If you feed them during a flow, you're coddling them.  If you feed them in the fall to keep them from starving, you're doing you job...
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Michael Bush
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TwoHoneys
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« Reply #7 on: August 09, 2010, 06:19:39 PM »

All kinds of advice to hang my hat on.

I'm still figuring out our flows around here. I think we're between flows right now...which means I should feed now, or wait a month or so to see what they do with whatever fall flow we have? I'm tempted to wait, but I feel as if I'm always chasing these matters. And then cursing myself.

Such elementary questions, I know.



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kathyp
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« Reply #8 on: August 09, 2010, 06:26:18 PM »

i would not wait.  it's almost mid august and you need to get many pounds of food in and capped before winter. 
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.....The greatest changes occur in their country without their cooperation. They are not even aware of precisely what has taken place. They suspect it; they have heard of the event by chance. More than that, they are unconcerned with the fortunes of their village, the safety of their streets, the fate of their church and its vestry. They think that such things have nothing to do with them, that they belong to a powerful stranger called “the government.” They enjoy these goods as tenants, without a sense of ownership, and never give a thought to how they might be improved.....

 Alexis de Tocqueville
mdaniels
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« Reply #9 on: August 09, 2010, 06:53:23 PM »

This is very helpful, I seem to be facing a similar dilemma with one of my two hives.  This is my first year and I am about to start feeding the one hive because I believe they won't make it without.  Thanks.
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CountryBee
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« Reply #10 on: August 09, 2010, 07:43:50 PM »

2 to 1 mix for storage of sugar water.  How many frames of capped honey are in each hive and how many supers tall?  I thought it was 2 to 4 frames of capped honey per deep super to survive a winter on average, depending if we get a really cold spell then the 4.  Good luck, Country Smiley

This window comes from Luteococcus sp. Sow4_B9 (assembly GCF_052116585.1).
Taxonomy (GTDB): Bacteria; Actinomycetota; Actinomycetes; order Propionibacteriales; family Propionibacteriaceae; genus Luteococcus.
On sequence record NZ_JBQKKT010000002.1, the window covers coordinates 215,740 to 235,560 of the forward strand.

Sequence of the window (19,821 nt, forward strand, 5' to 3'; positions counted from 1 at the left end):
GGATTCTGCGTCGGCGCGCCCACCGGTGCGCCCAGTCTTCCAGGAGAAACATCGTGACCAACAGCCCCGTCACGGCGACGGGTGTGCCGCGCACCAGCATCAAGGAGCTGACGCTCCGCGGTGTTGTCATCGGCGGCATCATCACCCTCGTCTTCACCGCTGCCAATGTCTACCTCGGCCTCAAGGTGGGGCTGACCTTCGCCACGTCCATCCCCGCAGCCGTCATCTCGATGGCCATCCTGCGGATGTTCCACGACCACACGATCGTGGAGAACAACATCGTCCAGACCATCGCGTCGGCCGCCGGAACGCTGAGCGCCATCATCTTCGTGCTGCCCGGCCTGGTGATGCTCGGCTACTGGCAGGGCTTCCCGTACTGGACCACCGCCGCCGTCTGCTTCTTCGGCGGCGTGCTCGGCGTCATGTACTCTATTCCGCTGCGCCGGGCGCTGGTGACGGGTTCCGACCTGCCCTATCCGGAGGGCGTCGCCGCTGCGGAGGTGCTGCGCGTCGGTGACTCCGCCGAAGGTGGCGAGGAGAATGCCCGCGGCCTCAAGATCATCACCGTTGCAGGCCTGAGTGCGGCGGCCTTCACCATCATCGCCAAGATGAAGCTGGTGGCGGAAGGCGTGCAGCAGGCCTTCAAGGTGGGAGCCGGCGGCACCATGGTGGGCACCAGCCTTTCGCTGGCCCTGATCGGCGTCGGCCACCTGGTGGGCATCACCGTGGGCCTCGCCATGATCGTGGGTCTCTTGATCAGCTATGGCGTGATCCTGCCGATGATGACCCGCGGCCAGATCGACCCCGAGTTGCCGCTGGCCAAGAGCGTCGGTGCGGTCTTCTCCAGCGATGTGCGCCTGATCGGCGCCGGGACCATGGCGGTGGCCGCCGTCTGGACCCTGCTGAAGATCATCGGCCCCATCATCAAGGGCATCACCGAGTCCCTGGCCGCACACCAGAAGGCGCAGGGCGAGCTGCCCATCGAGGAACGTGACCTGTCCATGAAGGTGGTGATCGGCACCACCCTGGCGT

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mdaniels
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« Reply #11 on: August 09, 2010, 08:41:04 PM »

Do the sugar and water need to be heated and cooled before putting in feeder, or can it be mixed and dissolved without the heating?
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kathyp
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« Reply #12 on: August 09, 2010, 09:48:26 PM »

i just use very hot tap water and mix.  it dissolves if i let it sit and stir it from time to time.  you can boil the water and then pour it into the sugar, but don't boil the mix.
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.....The greatest changes occur in their country without their cooperation. They are not even aware of precisely what has taken place. They suspect it; they have heard of the event by chance. More than that, they are unconcerned with the fortunes of their village, the safety of their streets, the fate of their church and its vestry. They think that such things have nothing to do with them, that they belong to a powerful stranger called “the government.” They enjoy these goods as tenants, without a sense of ownership, and never give a thought to how they might be improved.....

 Alexis de Tocqueville
mdaniels
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« Reply #13 on: August 10, 2010, 05:19:01 AM »

Thank you Smiley
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BjornBee
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« Reply #14 on: August 14, 2010, 08:24:08 AM »

There seems to be some kind of movement in regards to not doing anything with bees. That feeding is a bad thing. That HFCS, sugar and anything else is bad for bees. That bees left to their own devices is the best approach. That this simulates "nature" and should be the path taken.

Ok, well lets go with that.

Want to guess in nature how many swarms make it through winter the first year? About 10-20%

Nature is very hard on bees. Colonies swarm every year, and yet we are not inundated with bees are we? Although in nature almost all colonies swarm, nature kills off most swarms, except a few that replace the loss from the established colonies that fail in requeening attempts or from natural distruction.

So ask yourself, are you happy with that kind of survival rate?

We as beekeepers have much better survival rates with swarms and splits because we give them comb, transfer over brood, and among other things, feed. We keep bees to achieve a desired result. We, or at least many do, want better survival rates than what nature dictates, and we want excess honey production.

I've seen some promoting this "hands-off' idea that feeding and anything else is bad for bees. And if someone wants to go down that road, then also understand that mimicking nature may not really be a rosy path of the results you desire.
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bigbearomaha
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« Reply #15 on: August 14, 2010, 07:29:27 PM »

 I don't know of anyone that makes it seem "rosy"  

Nothing about "survival of the fittest" sounds like a day at the park to me.

As usual, most of the attention seems to go to those operating at the extremes.

at one end there are those who feel the need to micro manage bees and do everything for and to the bees they want and at the other end are those who want to be completely hands off let alone providing a hive and maybe collecting some honey later.